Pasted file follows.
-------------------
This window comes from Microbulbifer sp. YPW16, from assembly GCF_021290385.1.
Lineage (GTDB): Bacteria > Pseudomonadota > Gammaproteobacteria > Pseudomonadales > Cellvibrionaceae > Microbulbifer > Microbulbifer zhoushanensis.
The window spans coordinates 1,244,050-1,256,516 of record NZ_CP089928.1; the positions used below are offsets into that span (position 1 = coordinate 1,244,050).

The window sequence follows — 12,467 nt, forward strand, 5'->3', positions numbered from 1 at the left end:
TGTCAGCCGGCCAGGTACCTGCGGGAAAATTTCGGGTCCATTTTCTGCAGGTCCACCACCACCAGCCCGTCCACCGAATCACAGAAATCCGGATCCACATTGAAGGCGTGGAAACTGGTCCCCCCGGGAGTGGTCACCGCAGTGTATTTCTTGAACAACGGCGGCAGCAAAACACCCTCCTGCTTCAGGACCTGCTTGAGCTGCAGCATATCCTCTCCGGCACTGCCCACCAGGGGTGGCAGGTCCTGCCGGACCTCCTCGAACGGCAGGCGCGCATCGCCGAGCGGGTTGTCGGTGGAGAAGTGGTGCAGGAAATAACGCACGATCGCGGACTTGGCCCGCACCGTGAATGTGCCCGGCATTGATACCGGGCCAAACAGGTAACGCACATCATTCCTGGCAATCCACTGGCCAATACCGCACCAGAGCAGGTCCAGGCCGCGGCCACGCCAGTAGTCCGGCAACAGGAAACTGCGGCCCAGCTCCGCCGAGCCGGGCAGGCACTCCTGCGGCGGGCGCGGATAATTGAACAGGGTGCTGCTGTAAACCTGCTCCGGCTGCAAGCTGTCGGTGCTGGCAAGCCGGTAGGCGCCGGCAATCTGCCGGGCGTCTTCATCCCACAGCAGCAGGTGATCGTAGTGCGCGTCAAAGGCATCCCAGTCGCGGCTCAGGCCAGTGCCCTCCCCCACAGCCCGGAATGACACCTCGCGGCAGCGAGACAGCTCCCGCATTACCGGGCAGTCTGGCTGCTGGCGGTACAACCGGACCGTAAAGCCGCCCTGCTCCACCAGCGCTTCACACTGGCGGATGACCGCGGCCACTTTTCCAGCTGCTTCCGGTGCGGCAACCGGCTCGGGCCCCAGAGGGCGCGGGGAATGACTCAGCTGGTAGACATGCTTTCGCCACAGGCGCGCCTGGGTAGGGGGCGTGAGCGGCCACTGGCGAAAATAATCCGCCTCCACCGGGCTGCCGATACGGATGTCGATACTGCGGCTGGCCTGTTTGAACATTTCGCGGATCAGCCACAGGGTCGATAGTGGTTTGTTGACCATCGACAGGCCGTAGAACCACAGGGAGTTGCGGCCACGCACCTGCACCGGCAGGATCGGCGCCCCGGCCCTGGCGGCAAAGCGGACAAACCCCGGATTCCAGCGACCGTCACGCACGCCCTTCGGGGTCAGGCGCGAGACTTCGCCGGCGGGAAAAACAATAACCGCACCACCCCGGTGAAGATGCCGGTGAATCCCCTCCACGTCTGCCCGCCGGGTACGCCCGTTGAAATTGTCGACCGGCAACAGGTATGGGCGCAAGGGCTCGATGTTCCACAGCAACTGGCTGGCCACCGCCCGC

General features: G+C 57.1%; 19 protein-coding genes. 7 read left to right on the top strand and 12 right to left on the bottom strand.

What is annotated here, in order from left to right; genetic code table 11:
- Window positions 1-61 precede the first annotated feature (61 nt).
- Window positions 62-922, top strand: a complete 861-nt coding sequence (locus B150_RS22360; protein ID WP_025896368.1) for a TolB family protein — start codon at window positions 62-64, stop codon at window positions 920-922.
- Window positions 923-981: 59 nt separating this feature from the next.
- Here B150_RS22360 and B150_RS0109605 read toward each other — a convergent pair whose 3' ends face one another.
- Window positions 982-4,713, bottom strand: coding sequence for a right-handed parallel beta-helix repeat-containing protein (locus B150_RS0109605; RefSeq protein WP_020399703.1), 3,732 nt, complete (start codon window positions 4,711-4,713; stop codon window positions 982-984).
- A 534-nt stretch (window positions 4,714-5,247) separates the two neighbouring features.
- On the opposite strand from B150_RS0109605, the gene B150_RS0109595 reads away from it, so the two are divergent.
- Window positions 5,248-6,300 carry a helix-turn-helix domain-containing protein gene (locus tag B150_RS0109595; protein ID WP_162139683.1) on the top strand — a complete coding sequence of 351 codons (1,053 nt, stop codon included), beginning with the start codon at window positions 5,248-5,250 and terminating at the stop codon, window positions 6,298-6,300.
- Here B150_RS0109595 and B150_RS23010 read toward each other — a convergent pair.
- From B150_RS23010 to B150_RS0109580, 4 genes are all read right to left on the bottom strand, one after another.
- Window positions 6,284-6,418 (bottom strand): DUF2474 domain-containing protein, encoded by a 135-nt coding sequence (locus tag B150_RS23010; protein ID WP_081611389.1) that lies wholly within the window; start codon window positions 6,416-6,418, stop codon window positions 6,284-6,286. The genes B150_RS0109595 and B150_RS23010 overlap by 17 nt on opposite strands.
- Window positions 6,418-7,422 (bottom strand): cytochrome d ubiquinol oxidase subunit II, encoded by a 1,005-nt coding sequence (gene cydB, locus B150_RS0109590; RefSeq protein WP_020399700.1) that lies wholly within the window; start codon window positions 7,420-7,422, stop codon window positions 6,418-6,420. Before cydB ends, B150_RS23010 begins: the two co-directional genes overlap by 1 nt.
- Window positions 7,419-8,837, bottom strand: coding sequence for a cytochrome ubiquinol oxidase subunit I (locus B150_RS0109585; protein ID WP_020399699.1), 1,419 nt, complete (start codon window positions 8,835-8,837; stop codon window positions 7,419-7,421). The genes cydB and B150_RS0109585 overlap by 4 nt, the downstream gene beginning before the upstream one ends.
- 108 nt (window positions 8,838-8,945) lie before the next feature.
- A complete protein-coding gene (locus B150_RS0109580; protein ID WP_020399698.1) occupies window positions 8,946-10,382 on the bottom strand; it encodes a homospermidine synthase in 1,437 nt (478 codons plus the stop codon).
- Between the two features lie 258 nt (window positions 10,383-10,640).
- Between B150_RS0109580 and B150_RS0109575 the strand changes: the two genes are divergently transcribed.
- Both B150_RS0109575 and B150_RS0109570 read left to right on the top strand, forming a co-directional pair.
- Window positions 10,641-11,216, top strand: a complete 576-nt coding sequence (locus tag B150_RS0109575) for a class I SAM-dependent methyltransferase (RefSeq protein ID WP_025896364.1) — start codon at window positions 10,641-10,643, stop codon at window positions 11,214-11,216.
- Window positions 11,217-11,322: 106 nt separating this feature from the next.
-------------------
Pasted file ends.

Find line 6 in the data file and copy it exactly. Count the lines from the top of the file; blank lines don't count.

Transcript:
General features: G+C 57.1%; 19 protein-coding genes. 7 read left to right on the top strand and 12 right to left on the bottom strand.